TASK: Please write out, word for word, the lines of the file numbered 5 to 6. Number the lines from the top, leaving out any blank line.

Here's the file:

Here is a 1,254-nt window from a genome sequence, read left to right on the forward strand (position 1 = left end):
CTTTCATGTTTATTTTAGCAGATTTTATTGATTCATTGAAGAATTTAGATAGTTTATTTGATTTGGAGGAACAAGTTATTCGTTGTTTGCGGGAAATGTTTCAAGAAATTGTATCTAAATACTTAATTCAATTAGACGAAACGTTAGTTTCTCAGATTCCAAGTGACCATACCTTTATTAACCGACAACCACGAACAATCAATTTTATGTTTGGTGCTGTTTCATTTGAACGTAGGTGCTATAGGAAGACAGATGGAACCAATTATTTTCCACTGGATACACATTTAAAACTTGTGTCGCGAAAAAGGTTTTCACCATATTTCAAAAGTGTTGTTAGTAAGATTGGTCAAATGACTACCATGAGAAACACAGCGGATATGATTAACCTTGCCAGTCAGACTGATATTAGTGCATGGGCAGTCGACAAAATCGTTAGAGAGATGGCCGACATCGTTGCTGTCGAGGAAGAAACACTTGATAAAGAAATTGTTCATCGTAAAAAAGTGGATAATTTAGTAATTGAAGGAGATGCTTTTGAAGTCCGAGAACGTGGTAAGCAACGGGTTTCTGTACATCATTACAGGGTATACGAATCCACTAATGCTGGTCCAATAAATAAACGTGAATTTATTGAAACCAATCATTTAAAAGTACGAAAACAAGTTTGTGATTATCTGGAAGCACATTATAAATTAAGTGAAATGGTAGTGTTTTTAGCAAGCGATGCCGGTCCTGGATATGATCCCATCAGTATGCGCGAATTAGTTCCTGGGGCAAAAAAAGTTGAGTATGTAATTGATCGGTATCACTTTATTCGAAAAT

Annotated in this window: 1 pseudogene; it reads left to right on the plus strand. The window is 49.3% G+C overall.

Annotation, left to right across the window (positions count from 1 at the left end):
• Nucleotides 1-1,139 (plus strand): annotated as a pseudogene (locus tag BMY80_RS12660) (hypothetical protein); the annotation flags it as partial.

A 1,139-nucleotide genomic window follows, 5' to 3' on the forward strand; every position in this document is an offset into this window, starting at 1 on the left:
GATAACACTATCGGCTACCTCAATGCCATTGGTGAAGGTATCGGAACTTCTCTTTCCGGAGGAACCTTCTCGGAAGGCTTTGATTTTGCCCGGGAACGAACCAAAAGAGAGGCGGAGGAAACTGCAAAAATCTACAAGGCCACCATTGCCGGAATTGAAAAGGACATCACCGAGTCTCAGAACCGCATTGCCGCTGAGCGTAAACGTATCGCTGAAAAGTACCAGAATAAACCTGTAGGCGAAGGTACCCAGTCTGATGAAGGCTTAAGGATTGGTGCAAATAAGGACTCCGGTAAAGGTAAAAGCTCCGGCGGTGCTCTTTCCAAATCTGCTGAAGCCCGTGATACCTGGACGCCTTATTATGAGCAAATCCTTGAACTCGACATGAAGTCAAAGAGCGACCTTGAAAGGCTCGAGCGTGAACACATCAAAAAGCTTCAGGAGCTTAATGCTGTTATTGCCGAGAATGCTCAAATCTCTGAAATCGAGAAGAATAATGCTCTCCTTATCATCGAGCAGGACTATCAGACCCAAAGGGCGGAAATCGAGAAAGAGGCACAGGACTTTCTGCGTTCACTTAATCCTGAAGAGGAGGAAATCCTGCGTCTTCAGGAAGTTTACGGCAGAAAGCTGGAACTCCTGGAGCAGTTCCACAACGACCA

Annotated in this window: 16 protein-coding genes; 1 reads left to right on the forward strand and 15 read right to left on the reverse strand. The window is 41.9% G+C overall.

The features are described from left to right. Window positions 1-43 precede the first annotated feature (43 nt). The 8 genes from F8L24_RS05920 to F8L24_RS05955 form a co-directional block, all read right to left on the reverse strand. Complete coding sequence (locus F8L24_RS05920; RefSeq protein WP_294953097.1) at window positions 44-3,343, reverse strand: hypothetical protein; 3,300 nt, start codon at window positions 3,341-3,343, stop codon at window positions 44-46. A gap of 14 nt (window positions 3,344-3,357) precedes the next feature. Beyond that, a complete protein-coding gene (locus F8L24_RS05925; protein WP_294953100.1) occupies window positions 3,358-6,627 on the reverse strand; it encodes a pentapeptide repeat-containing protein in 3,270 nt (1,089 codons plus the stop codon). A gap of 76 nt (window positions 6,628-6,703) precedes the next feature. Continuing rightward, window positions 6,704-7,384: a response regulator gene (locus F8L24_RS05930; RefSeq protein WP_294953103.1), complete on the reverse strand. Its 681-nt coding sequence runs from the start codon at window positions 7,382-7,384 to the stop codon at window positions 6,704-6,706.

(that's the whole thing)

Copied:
• Nucleotides 1-1,139 (plus strand): annotated as a pseudogene (locus tag BMY80_RS12660) (hypothetical protein); the annotation flags it as partial.

A 1,139-nucleotide genomic window follows, 5' to 3' on the forward strand; every position in this document is an offset into this window, starting at 1 on the left: